- The Washington Times - Saturday, October 26, 2019

Pentagon Papers leaker Daniel Ellsberg voiced concerns Friday about the safety of the U.S. government whistleblower that triggered the impeachment inquiry into President Trump.

Mr. Ellsberg, a former military analyst who came under fire from the White House decades earlier for similarly revealing covert government activities, worried about the whistleblower’s well-being during an interview on CNN.

“President Trump has put a bullseye on the back of that person by calling them a traitor, a spy, and almost calling on his vigilante constituency to take care of this troublesome person for him,” said Mr. Ellsberg noted. “So I think that every effort should be made to keep that person’s identity secret for their own safety, which I think is very much at stake.”

Mr. Ellsberg, 88, later recalled during the interview the consequences he faced during the administration of former President Richard Nixon for providing members of the media with unreported information about the Pentagon’s role in the Vietnam War.

“My wife used to worry that I was in physical danger under President Nixon,” said Mr. Ellsberg. “But I didn’t think it was a problem for U.S. citizens, like me. I was wrong. She was right. On May 3rd, 1972, a dozen CIA assets came up from Miami with orders to incapacitate me totally. And those orders came out of the White House. So they didn’t do it because they felt they were being set up as patsies. But that’s why I say that this whistleblower’s safety is a problem, is being in danger just as it was then.”

The House of Representatives initiated impeachment proceedings last month after the Trump administration tried to block Congress from seeing a whistleblower complaint filed by a member of the U.S. intelligence community. The White House later released a rough transcript of a July 25 phone call that sparked the complaint, and it showed that Mr. Trump asked his Ukrainian counterpart during the conversation to investigate former Vice President Joseph R. Biden, a front-runner among Democrats running for president in 2020.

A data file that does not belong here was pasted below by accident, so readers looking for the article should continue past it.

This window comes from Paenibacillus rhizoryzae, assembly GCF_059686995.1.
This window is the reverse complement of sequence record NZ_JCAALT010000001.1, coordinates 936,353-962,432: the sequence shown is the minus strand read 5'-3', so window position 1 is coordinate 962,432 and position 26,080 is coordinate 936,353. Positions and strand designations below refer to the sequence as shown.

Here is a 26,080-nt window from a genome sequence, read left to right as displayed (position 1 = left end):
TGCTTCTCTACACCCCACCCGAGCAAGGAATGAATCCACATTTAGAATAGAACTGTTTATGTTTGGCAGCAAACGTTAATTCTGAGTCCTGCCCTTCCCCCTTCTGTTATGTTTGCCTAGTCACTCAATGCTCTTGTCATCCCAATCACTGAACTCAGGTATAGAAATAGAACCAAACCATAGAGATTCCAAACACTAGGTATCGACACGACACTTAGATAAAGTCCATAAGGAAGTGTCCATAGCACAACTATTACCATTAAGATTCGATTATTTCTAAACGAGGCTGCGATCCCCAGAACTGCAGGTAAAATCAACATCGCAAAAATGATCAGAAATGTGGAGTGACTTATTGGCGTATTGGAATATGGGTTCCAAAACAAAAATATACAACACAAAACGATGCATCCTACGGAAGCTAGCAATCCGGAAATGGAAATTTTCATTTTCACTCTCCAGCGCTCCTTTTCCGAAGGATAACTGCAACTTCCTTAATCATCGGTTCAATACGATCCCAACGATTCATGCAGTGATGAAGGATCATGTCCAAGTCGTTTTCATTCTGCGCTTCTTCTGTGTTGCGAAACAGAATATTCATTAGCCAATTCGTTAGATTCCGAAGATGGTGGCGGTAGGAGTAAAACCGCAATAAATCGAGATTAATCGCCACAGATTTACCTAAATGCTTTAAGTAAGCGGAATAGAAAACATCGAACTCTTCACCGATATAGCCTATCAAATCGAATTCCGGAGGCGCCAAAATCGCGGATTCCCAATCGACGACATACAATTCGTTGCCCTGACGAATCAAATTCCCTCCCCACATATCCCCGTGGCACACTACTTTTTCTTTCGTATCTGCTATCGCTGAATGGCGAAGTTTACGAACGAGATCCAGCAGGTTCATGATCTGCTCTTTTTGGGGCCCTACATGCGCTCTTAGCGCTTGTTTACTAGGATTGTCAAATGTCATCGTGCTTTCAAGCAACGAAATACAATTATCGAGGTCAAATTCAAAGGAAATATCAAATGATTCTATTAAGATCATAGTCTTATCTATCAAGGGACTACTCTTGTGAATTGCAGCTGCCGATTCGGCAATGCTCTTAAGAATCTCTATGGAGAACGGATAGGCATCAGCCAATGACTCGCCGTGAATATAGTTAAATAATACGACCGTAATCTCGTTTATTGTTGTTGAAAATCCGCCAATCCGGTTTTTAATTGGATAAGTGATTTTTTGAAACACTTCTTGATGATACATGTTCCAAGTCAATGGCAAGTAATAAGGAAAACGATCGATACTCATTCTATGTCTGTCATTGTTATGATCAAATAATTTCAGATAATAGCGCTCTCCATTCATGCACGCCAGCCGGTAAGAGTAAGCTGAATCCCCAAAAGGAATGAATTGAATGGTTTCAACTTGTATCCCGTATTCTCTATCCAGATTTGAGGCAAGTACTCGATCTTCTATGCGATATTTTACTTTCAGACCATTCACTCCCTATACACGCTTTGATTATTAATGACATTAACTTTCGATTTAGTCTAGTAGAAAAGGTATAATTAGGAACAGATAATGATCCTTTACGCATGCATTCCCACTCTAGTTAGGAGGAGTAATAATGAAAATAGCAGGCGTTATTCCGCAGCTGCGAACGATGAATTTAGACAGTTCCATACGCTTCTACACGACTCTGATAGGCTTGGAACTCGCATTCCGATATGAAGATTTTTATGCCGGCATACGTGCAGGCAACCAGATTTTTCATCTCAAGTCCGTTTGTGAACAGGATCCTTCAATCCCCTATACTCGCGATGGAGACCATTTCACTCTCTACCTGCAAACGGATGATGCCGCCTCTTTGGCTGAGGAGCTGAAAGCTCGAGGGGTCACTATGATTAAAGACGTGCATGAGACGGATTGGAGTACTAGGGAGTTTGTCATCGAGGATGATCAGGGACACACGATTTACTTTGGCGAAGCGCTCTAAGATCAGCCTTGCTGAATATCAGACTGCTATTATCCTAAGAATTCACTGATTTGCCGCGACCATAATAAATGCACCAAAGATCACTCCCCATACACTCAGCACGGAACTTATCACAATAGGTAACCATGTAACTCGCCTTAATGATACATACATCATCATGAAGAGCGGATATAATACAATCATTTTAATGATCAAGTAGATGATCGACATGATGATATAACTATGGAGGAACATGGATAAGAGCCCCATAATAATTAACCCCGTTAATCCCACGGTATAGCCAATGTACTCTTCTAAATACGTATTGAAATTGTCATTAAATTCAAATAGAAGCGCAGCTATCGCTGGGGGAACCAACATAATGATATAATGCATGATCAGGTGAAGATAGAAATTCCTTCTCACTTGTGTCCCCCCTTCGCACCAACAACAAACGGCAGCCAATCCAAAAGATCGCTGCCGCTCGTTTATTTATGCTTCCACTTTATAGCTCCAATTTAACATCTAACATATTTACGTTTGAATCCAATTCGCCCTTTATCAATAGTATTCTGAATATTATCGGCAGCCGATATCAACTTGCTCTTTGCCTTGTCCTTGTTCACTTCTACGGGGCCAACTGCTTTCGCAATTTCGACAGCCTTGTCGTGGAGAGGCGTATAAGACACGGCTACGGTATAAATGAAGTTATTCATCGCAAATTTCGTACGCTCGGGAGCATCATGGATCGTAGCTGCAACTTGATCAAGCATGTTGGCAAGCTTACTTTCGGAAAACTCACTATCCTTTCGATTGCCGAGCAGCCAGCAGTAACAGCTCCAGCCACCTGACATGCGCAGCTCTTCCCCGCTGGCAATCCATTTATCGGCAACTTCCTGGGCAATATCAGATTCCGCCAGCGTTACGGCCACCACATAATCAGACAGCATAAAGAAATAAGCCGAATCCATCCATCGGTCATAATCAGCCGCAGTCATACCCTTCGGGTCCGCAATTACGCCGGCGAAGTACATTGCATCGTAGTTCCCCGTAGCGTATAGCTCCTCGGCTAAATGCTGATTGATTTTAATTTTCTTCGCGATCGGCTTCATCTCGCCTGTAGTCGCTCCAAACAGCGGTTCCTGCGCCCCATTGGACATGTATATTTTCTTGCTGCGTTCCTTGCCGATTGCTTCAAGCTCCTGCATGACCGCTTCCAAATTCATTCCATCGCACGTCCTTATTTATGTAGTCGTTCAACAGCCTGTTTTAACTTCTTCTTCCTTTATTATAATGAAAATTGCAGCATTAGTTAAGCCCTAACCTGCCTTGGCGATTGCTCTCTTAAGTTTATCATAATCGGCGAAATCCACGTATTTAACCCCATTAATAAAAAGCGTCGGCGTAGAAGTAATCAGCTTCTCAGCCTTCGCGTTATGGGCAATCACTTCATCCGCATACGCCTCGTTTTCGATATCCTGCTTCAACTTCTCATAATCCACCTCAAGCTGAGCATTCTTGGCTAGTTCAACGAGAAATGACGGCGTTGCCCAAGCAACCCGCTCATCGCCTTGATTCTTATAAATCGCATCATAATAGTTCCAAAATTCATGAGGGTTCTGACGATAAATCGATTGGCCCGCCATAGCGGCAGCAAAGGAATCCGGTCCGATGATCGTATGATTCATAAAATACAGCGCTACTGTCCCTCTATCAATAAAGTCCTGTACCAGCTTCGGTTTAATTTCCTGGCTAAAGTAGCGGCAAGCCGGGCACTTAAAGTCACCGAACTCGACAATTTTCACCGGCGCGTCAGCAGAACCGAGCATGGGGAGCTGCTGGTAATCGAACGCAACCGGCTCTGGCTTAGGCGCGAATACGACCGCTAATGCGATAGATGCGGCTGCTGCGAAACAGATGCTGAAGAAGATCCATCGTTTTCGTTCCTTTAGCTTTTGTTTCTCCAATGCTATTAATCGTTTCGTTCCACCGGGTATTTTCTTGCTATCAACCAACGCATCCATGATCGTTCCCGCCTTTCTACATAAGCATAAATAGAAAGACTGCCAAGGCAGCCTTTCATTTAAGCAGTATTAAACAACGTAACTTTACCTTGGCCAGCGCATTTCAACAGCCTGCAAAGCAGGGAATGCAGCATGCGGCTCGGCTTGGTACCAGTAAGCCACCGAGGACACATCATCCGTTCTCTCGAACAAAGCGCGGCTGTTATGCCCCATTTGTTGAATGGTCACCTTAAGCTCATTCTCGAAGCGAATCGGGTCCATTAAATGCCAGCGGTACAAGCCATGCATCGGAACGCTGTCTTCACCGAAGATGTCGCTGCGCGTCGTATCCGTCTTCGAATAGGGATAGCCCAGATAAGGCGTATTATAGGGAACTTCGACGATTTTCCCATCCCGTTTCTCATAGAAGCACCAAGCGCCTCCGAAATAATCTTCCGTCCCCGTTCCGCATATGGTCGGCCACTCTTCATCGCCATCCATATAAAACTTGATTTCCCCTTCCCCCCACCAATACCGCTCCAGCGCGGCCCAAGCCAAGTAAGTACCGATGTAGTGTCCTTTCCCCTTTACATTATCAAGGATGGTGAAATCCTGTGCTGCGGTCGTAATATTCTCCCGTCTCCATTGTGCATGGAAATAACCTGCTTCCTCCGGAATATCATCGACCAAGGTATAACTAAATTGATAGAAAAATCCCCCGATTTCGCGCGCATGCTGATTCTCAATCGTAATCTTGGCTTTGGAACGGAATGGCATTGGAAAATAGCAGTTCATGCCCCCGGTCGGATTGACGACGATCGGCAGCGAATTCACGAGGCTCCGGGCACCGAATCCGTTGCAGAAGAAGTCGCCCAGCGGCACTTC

Mr. Trump and his defenders have regularly tried to attack the unnamed whistleblower’s credibility in the weeks since their complaint became public and have pushed for the person’s identity to be disclosed.

“Where’s the Whistleblower?” Mr. Trump wrote on Twitter early Saturday.

Mark S. Zaid, an attorney representing the whistleblower, tweeted later Saturday that there is “no legitimate, non-partisan reason” for his client to come forward and risk exposure, adding that revealing their identity would only undermine existing whistleblower protections and deter others from coming forward in the future.

Mr. Ellsberg was charged in 1973 under the U.S. Espionage Act for his role in releasing the Pentagon Papers. All charges were dropped after it emerged months later that he had been the target of an illegal, covert operation conducted by individuals close to Nixon.

• Andrew Blake can be reached at ablake@washingtontimes.com.

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